Although the new movie "The Space Between Us" concerns a young boy on Mars, cast members and crew said everyone can relate to his dilemma as he pines for love. The movie opens in theaters Feb. 3.
Sixteen-year-old Gardner Elliot (played by Asa Butterfield) was born on Mars because his mother was pregnant when she and several other astronauts flew to the Red Planet. The mission didn't plan for pregnancy, and the mother never revealed Gardner's father before dying of complications during Gardner's birth at Mars.
Gardner grows up in a small colony on Mars, but yearns for Earth after meeting a girl called Tulsa on the internet (played by Britt Robertson).
Gardner journeys to Earth to see Tulsa, but his heart, which developed in the lighter gravity of Mars, cannot take the strain of Earth. This leads to some difficult choices for Tulsa, Gardner and other people who care for him.
"What I loved about the story is it's very universal to me," director Peter Chelsom said in a new featurette about the movie. "Is it about Mars. Is it about America? No. They're just devices to tell that love story."
"Gardner is searching for connection," added producer Richard Barton Lewis. "He's trying to understand who he is and find out what it means to be human."
In the story, which begins in the near future (judging from the date on the mother's tombstone on Mars), the astronauts use a modified space shuttle to get to the Red Planet. Gardner grows up among the scientists and engineers, with little else for company except a friendly robot and an online connection with Tulsa.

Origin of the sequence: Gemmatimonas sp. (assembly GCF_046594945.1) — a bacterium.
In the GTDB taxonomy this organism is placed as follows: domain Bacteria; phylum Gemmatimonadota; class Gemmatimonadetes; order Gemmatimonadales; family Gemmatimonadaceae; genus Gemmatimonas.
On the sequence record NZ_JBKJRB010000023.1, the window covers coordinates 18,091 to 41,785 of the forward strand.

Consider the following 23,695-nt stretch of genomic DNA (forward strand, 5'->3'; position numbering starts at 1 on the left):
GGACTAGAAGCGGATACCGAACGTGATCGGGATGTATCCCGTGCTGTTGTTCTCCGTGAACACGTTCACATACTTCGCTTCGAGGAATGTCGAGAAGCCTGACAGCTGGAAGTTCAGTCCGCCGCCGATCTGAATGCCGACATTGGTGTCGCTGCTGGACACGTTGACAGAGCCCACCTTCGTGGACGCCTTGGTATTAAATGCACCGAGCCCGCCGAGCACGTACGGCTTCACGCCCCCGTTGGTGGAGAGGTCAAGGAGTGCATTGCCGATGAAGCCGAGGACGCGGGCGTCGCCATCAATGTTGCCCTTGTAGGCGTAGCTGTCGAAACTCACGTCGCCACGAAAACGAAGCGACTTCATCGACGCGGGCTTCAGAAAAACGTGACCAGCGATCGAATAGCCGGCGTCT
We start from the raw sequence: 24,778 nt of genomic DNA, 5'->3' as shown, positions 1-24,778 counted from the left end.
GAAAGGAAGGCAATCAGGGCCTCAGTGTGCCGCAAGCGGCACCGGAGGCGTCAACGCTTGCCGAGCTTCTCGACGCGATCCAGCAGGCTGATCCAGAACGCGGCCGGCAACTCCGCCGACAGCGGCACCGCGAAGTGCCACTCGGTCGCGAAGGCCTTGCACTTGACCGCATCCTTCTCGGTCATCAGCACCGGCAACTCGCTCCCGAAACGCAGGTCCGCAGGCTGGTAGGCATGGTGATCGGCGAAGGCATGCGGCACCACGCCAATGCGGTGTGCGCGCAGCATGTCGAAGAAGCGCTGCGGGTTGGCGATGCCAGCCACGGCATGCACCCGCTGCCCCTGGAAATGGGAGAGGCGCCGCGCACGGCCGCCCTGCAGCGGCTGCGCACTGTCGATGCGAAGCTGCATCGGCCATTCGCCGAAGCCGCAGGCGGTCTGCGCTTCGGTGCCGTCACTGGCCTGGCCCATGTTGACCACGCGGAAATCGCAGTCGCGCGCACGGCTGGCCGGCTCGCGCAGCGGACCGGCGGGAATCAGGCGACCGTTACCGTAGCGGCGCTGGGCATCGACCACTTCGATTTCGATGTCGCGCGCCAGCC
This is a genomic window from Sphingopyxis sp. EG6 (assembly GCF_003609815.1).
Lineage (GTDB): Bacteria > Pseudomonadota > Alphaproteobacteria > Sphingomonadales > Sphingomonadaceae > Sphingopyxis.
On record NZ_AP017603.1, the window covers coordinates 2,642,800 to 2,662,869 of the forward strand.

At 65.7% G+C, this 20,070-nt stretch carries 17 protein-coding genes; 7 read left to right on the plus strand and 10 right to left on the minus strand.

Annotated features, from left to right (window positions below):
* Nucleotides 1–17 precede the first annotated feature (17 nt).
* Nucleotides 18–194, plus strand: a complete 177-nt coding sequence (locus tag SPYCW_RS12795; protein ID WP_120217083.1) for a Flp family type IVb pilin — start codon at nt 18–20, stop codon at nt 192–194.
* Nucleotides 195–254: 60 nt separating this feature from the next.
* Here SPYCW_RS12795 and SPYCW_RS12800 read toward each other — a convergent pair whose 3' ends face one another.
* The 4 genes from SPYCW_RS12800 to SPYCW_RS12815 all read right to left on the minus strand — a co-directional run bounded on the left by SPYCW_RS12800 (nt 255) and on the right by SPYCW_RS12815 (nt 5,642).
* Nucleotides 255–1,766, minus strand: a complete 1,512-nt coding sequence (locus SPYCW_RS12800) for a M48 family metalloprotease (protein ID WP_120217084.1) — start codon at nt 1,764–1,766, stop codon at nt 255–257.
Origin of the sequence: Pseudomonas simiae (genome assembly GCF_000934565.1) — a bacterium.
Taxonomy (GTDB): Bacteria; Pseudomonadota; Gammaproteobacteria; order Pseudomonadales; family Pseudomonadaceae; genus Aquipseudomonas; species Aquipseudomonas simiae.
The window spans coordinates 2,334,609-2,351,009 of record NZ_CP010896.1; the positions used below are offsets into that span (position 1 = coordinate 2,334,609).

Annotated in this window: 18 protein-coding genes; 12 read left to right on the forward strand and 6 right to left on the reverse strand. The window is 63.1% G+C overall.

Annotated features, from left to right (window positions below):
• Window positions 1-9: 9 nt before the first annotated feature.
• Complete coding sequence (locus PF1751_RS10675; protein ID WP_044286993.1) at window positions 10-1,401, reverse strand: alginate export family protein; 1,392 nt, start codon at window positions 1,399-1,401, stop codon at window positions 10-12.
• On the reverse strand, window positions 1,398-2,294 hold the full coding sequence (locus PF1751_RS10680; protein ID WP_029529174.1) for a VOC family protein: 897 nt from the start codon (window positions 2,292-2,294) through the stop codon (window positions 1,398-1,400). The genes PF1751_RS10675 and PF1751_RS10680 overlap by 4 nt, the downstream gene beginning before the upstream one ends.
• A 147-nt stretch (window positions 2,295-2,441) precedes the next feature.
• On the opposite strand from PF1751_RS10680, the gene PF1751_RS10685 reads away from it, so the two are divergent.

"Tell me where you're really from," Tulsa says to Gardner online, from her room on Earth.
"Mars. I was born here," Gardner responds at his Red Planet bunk.
"Sometimes I feel I'm from a different planet, too," Tulsa says.
In the same video, Butterfield and his fellow actors noted the culture shock that Gardner feels when talking to Earthlings such as Tulsa, but added that Gardner's focus is resolute. "His whole world revolves around this idea of getting to Earth, finding his father and finding Tulsa," Butterfield added.
The film is produced by STX Entertainment.
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Elizabeth Howell (she/her), Ph.D., is a staff writer in the spaceflight channel since 2022 covering diversity, education and gaming as well. She was contributing writer for Space.com for 10 years before joining full-time. Elizabeth's reporting includes multiple exclusives with the White House and Office of the Vice-President of the United States, an exclusive conversation with aspiring space tourist (and NSYNC bassist) Lance Bass, speaking several times with the International Space Station, witnessing five human spaceflight launches on two continents, flying parabolic, working inside a spacesuit, and participating in a simulated Mars mission. Her latest book, "Why Am I Taller?", is co-written with astronaut Dave Williams. Elizabeth holds a Ph.D. and M.Sc. in Space Studies from the University of North Dakota, a Bachelor of Journalism from Canada's Carleton University and a Bachelor of History from Canada's Athabasca University. Elizabeth is also a post-secondary instructor in communications and science at several institutions since 2015; her experience includes developing and teaching an astronomy course at Canada's Algonquin College (with Indigenous content as well) to more than 1,000 students since 2020. Elizabeth first got interested in space after watching the movie Apollo 13 in 1996, and still wants to be an astronaut someday. Mastodon: https://qoto.org/@howellspace